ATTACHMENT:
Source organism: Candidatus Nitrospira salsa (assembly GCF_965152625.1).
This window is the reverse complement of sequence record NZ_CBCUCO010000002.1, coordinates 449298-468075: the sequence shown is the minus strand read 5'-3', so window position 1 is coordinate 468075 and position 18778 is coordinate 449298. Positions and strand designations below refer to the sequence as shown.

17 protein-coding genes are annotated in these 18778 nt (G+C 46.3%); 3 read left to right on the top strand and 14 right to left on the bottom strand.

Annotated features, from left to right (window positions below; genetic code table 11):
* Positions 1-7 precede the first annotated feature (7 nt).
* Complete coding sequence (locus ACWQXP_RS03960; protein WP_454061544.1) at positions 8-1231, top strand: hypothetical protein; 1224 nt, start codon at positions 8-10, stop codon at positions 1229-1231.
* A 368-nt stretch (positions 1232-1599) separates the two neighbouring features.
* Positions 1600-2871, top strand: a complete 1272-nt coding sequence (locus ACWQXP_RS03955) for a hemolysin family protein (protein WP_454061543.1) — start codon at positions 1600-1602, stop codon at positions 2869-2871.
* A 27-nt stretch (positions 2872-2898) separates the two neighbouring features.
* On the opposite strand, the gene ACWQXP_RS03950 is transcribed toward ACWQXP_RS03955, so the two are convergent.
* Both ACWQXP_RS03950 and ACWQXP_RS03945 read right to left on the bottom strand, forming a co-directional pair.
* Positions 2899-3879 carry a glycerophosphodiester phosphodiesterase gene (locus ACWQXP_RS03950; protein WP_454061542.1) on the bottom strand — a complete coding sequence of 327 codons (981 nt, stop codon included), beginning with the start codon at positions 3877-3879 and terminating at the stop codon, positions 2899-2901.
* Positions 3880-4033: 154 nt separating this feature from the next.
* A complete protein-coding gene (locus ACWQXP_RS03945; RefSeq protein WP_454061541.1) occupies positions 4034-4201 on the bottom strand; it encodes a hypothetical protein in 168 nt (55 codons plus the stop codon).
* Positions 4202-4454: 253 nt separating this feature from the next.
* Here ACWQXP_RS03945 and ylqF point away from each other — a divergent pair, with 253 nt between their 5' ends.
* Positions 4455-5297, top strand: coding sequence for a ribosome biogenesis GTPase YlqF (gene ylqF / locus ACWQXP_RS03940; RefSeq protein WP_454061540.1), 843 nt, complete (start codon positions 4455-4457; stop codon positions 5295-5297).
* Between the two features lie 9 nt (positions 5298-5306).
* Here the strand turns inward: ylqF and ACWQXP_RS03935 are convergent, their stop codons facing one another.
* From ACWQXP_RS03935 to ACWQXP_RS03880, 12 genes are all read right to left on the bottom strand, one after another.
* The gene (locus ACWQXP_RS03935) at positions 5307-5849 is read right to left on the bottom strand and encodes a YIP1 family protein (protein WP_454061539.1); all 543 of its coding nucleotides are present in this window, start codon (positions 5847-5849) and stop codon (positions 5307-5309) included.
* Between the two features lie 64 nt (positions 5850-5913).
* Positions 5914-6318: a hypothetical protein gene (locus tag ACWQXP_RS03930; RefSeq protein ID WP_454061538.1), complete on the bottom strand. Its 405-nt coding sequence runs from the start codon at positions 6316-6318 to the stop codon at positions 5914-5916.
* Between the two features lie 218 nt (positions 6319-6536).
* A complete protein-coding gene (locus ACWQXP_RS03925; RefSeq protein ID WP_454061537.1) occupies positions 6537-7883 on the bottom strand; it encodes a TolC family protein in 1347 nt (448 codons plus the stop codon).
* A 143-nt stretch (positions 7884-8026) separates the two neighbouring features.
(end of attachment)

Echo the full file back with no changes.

Source organism: Candidatus Nitrospira salsa (assembly GCF_965152625.1).
This window is the reverse complement of sequence record NZ_CBCUCO010000002.1, coordinates 449298-468075: the sequence shown is the minus strand read 5'-3', so window position 1 is coordinate 468075 and position 18778 is coordinate 449298. Positions and strand designations below refer to the sequence as shown.

17 protein-coding genes are annotated in these 18778 nt (G+C 46.3%); 3 read left to right on the top strand and 14 right to left on the bottom strand.

Annotated features, from left to right (window positions below; genetic code table 11):
* Positions 1-7 precede the first annotated feature (7 nt).
* Complete coding sequence (locus ACWQXP_RS03960; protein WP_454061544.1) at positions 8-1231, top strand: hypothetical protein; 1224 nt, start codon at positions 8-10, stop codon at positions 1229-1231.
* A 368-nt stretch (positions 1232-1599) separates the two neighbouring features.
* Positions 1600-2871, top strand: a complete 1272-nt coding sequence (locus ACWQXP_RS03955) for a hemolysin family protein (protein WP_454061543.1) — start codon at positions 1600-1602, stop codon at positions 2869-2871.
* A 27-nt stretch (positions 2872-2898) separates the two neighbouring features.
* On the opposite strand, the gene ACWQXP_RS03950 is transcribed toward ACWQXP_RS03955, so the two are convergent.
* Both ACWQXP_RS03950 and ACWQXP_RS03945 read right to left on the bottom strand, forming a co-directional pair.
* Positions 2899-3879 carry a glycerophosphodiester phosphodiesterase gene (locus ACWQXP_RS03950; protein WP_454061542.1) on the bottom strand — a complete coding sequence of 327 codons (981 nt, stop codon included), beginning with the start codon at positions 3877-3879 and terminating at the stop codon, positions 2899-2901.
* Positions 3880-4033: 154 nt separating this feature from the next.
* A complete protein-coding gene (locus ACWQXP_RS03945; RefSeq protein WP_454061541.1) occupies positions 4034-4201 on the bottom strand; it encodes a hypothetical protein in 168 nt (55 codons plus the stop codon).
* Positions 4202-4454: 253 nt separating this feature from the next.
* Here ACWQXP_RS03945 and ylqF point away from each other — a divergent pair, with 253 nt between their 5' ends.
* Positions 4455-5297, top strand: coding sequence for a ribosome biogenesis GTPase YlqF (gene ylqF / locus ACWQXP_RS03940; RefSeq protein WP_454061540.1), 843 nt, complete (start codon positions 4455-4457; stop codon positions 5295-5297).
* Between the two features lie 9 nt (positions 5298-5306).
* Here the strand turns inward: ylqF and ACWQXP_RS03935 are convergent, their stop codons facing one another.
* From ACWQXP_RS03935 to ACWQXP_RS03880, 12 genes are all read right to left on the bottom strand, one after another.
* The gene (locus ACWQXP_RS03935) at positions 5307-5849 is read right to left on the bottom strand and encodes a YIP1 family protein (protein WP_454061539.1); all 543 of its coding nucleotides are present in this window, start codon (positions 5847-5849) and stop codon (positions 5307-5309) included.
* Between the two features lie 64 nt (positions 5850-5913).
* Positions 5914-6318: a hypothetical protein gene (locus tag ACWQXP_RS03930; RefSeq protein ID WP_454061538.1), complete on the bottom strand. Its 405-nt coding sequence runs from the start codon at positions 6316-6318 to the stop codon at positions 5914-5916.
* Between the two features lie 218 nt (positions 6319-6536).
* A complete protein-coding gene (locus ACWQXP_RS03925; RefSeq protein ID WP_454061537.1) occupies positions 6537-7883 on the bottom strand; it encodes a TolC family protein in 1347 nt (448 codons plus the stop codon).
* A 143-nt stretch (positions 7884-8026) separates the two neighbouring features.